Break out your hoverboards and metallic DeLoreans; it’s “Back to the Future” Day, a time to reckon with the dystopian futures that Hollywood once invented for us. The cult favorite is one of a few future-set movies whose era -- and predictions for the present -- has arrived, or at least is fast approaching. 

It’s October 21, 2015, the date the characters time-traveled to in the hit 1989 film “Back to the Future Part II.” In Robert Zemeckis’ famous movie, Doc Brown, Marty McFly and Jennifer speed off to the future to save Marty’s family. 

The movie got a few things right. We have the likes of Skype and FaceTime, virtual reality goggles, 3D entertainment and hoverboards are sort of available, though you could argue that the more mainstream Swagway could pass as an alternative. 

On the other hand, we don’t use fax machines to communicate anymore, we don’t have a female president in the U.S., and activists have not yet mobilized to get rid of alphabet soup. 

But "Back to the Future II" isn’t the only film whose future is here. Over the next few years, sci-fi fans will be able to celebrate "The Running Man" (set in 2017), "Rollerball" (set in 2018), "Blade Runner" (set in 2019), "Soylent Green" (set in 2022) and "V for Vendetta" (set between 2015-2038).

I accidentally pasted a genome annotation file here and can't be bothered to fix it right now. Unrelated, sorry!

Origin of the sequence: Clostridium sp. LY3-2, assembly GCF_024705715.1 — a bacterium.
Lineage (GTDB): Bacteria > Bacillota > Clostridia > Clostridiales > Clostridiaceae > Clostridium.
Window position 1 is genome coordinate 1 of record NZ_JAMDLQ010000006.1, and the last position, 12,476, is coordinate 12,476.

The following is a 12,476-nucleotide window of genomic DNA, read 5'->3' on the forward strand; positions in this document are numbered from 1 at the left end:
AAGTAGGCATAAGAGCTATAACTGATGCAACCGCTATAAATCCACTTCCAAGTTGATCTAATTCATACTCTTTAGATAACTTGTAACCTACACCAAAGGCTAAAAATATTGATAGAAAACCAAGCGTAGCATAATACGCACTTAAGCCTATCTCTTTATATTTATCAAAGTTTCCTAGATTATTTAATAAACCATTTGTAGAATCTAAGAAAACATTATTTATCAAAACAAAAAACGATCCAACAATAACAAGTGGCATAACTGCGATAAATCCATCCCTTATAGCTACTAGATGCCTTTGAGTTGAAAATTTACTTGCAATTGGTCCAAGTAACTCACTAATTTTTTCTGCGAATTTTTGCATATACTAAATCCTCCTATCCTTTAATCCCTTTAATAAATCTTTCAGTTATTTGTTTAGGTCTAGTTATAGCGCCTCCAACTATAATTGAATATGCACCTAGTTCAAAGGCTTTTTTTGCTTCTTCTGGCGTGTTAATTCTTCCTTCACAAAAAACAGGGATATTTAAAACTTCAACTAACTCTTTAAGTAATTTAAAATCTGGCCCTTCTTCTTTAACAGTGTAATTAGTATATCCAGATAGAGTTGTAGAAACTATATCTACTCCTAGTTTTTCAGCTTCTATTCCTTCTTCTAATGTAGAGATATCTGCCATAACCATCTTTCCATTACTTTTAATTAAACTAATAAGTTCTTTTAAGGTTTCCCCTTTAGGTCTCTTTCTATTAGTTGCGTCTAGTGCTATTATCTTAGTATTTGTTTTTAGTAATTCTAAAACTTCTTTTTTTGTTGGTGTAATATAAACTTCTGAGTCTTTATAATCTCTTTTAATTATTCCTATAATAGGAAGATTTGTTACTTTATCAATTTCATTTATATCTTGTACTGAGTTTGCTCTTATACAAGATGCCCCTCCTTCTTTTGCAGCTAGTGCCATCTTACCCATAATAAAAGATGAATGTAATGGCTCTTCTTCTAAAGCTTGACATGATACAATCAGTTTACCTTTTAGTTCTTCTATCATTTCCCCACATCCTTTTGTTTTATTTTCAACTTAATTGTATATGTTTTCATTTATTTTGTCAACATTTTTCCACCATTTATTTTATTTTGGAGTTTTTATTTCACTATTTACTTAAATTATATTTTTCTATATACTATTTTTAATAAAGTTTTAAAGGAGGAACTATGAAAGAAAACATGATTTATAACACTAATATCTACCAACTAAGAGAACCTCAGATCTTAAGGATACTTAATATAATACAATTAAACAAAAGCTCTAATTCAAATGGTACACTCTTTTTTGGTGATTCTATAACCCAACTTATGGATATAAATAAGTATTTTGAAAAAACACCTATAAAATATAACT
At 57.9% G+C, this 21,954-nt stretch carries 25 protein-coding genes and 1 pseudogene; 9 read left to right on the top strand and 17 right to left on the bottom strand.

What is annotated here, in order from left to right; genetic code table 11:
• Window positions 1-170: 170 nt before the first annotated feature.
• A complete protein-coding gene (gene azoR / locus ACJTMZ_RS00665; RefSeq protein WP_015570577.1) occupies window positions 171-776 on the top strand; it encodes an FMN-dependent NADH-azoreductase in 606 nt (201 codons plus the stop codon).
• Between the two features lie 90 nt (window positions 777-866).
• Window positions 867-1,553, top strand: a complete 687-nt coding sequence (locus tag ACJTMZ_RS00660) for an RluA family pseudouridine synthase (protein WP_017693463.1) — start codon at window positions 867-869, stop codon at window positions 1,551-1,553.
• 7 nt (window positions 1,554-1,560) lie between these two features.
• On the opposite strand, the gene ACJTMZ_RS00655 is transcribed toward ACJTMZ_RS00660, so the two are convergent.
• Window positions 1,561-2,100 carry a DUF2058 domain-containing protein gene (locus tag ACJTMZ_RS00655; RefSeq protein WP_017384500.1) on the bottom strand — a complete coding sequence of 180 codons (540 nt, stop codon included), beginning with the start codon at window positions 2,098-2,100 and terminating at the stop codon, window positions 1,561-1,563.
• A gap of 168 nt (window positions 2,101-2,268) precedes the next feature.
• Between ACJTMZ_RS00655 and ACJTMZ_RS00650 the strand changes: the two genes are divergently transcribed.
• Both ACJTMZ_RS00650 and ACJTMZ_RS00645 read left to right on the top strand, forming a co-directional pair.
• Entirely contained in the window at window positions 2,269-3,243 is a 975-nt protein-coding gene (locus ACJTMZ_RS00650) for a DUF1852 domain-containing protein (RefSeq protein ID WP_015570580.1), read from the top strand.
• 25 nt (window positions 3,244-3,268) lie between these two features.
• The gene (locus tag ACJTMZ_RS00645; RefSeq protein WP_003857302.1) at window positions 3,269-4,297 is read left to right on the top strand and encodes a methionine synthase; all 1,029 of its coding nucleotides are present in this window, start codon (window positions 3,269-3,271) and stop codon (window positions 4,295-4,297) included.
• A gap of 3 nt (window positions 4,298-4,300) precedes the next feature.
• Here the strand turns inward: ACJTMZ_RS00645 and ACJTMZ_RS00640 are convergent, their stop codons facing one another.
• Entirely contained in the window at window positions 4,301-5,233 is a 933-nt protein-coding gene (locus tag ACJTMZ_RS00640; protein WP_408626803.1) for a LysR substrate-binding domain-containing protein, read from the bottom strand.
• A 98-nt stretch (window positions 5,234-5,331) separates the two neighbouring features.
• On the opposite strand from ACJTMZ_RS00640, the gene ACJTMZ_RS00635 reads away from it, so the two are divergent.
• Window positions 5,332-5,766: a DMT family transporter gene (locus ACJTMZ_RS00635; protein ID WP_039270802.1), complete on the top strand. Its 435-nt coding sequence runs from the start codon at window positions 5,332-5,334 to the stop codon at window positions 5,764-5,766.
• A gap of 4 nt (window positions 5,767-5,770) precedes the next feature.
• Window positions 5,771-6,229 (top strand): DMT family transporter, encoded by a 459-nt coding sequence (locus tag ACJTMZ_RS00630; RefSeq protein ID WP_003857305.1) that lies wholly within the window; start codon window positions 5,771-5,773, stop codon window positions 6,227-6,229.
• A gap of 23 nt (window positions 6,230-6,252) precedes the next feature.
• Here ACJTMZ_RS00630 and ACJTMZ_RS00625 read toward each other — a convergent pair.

The year 2017 will also have seen the complete collapse of the world economy, the rise of totalitarian governments and the sick phenomenon where prisoners must compete in a game show in order to survive, according to the 1987 movie "The Running Man," featuring Arnold Schwarzenegger. 

If the world is anything like the 2018 of "Rollerball," in three years we can expect a society run by one giant corporation, where the only form of entertainment is a form of roller derby in which anything -- including violence and murder -- is encouraged in order to win. In 1975, when the movie was released, that probably seemed entirely plausible.

"Blade Runner" depicts an eventful and very interesting 2019. Ridley Scott’s classic 1982 film features flying cars, iris-scanning technology, massive amounts of pollution and genetically engineered humanoids. Completely ridiculous? Or a possibility? 

One engineering professor at Carnegie Mellon said he’s invented technology that can identify someone from across the room using iris-scanning technology, and two scientists set off a huge ethical debate when they launched a human embryo modification experiment. 

The 1973 sci-fi classic "Solyent Green" depicts an equally grim 2022. Dealing with overpopulation, the death of the world’s oceanic habitats and global poverty, humans will have to rely on a rationed nutrition called “soylent green.”  

And of course, “remember remember the fifth of November” and the all-out anarchy of the near future (2015-2038) made famous by "V for Vendetta," released in 2005. The future is here, folks. Or closer than you think.